Later, Neilson started his own label, Individual Records. That lasted three years.
“We released six 45s and did well with the mod group from Wales called the The Co-Stars until the distribution company I was using went into liquidation,” he explains. “I couldn’t get the money they owned or the records back. At that moment, I decided to move to Canada.”
For Milner, the opportunity to work alongside Neilson at the Beat Merchant for the past 13 years has been a dream come true.
“I first became involved with the Beat Merchant coming in as a customer,” he says. “One busy Halloween while visiting the store I jumped in and gave Frankie a hand by handing out the candy to all the local kids. And when I was in between work in the arts sector, Frankie offered me a job.”
Music is a powerful force that brings people together, and it has been rewarding meeting customers from around the globe and locally, Milner says.
“It’s always great when you can bring some joy to everyday life for people, like the time finding a copy of Neil Young’s Harvest Moon on vinyl for a newlywed couple so they could listen to their song. The record store is a big part of the local community, and we have had established artists like Harpdog Brown play inside the store and have also provided a stage for local upcoming artists to perform outside in the summer months. We have had many well attended events from an Elvis impersonator a few years ago to award winning author Aaron Chapman promoting his books The Last Gang in Town and Live at the Commodore.”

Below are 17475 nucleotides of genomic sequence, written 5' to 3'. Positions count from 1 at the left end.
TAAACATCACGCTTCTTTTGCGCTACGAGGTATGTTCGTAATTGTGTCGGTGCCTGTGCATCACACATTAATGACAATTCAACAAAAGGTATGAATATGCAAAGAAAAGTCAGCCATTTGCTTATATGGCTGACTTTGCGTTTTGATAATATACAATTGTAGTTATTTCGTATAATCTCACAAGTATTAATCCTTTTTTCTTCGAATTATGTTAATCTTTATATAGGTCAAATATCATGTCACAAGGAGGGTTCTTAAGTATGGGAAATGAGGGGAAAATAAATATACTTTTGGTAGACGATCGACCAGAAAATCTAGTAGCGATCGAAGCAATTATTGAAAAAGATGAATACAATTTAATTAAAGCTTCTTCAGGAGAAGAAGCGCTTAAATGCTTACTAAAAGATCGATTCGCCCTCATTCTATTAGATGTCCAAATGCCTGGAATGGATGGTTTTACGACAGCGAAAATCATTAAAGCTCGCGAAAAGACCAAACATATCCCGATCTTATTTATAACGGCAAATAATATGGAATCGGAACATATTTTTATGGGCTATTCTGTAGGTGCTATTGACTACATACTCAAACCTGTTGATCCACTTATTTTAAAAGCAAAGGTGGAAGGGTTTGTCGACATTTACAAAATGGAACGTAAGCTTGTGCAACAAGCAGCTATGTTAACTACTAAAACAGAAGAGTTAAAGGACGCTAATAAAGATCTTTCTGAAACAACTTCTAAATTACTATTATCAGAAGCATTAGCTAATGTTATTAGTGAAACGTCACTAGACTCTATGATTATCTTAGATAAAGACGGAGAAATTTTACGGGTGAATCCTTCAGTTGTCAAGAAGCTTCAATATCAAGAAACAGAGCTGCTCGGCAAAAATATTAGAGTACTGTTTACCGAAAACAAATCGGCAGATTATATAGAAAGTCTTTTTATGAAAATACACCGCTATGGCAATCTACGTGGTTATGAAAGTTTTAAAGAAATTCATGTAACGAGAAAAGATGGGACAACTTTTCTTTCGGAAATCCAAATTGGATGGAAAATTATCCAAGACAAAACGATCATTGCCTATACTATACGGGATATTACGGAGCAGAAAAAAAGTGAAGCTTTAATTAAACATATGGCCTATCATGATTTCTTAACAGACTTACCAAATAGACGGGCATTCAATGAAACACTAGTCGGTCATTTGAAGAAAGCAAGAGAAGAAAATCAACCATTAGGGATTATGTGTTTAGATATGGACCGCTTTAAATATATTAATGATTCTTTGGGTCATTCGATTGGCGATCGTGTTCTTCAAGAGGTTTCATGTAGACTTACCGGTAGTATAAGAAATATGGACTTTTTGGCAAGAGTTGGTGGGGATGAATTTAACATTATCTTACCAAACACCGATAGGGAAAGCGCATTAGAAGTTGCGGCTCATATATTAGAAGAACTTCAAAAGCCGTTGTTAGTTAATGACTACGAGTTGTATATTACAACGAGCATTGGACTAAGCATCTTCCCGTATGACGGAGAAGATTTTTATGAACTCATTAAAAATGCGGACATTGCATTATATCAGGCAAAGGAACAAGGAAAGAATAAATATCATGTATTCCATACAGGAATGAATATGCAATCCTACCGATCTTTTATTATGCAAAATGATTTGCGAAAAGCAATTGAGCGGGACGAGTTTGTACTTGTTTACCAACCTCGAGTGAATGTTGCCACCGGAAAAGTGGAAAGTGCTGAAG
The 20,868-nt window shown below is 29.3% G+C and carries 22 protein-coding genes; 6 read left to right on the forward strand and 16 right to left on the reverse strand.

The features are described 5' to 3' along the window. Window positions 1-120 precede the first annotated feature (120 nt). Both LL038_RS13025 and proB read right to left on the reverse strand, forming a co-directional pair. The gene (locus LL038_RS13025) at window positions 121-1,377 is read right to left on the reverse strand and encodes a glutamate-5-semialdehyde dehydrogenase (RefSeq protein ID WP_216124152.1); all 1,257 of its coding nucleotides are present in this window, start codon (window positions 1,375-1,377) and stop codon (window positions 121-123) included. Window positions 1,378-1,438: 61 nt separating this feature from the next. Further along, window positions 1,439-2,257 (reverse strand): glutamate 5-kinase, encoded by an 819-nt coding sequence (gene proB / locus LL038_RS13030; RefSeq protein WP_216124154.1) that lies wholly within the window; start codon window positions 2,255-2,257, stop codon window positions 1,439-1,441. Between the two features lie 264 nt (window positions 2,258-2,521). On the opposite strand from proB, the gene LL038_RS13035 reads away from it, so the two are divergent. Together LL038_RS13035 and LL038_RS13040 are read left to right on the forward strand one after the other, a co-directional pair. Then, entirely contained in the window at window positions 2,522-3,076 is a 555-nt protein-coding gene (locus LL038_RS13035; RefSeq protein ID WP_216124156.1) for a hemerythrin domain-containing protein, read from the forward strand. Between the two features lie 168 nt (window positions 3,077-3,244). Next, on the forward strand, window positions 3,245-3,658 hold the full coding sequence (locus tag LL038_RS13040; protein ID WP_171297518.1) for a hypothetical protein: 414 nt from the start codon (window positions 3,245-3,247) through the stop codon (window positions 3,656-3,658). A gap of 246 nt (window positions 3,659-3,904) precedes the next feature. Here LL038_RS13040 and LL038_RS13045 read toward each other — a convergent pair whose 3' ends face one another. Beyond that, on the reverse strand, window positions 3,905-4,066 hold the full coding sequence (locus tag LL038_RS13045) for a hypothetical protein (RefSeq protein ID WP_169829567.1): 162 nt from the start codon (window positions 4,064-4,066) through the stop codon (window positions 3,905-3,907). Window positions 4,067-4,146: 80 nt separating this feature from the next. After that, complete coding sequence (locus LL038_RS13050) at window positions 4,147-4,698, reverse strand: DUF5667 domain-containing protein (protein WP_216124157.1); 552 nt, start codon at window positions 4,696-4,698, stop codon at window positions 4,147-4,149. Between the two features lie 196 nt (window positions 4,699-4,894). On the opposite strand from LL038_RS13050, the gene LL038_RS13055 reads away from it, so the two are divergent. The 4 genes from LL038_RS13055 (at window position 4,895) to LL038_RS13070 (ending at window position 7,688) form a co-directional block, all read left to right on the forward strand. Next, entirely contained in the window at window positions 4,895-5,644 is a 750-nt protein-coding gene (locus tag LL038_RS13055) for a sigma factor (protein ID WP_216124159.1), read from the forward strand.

Milner has been a fan of music since early childhood. After seeing the Beatles movie Help on TV in the 1970s, he remembers going to buy the 45 of the title song at the record counter in a local department store.
“I studied arts and entertainment management and did a practicum with a local record company distributed by Universal Music,” he explains. “Gaining valuable experience promoting artists to radio across Canada, I branched out and promoted bands like Firebug from Los Angeles on my own.”
Milner says music is a “powerful force” that brings people together. And as with record stores of old, the Beat Merchant was a gathering place.
“It’s been a pleasure to provide a service that brings joy to everyday life for many visitors to the store,” he adds.
Ever-appreciative of its loyal customers and friends for their ongoing support, the Beat Merchant is holding a closing sale that began earlier in October. They’ll also be holding a special draw at the end of the year to celebrate their time in Steveston Village.
While pleased to see the current ‘vinyl revival’, explaining that the sound is so warm, Neilson says “I think the major companies wanted to establish the CD as the new format and literally withdrew vinyl from the shops overnight. Maybe the CD will be the next retro thing to make a comeback.”
The Beat Merchant will retain its current contact information when it goes fully online next year. The website will still be beatmerchant.com and the phone number 604-204-0044.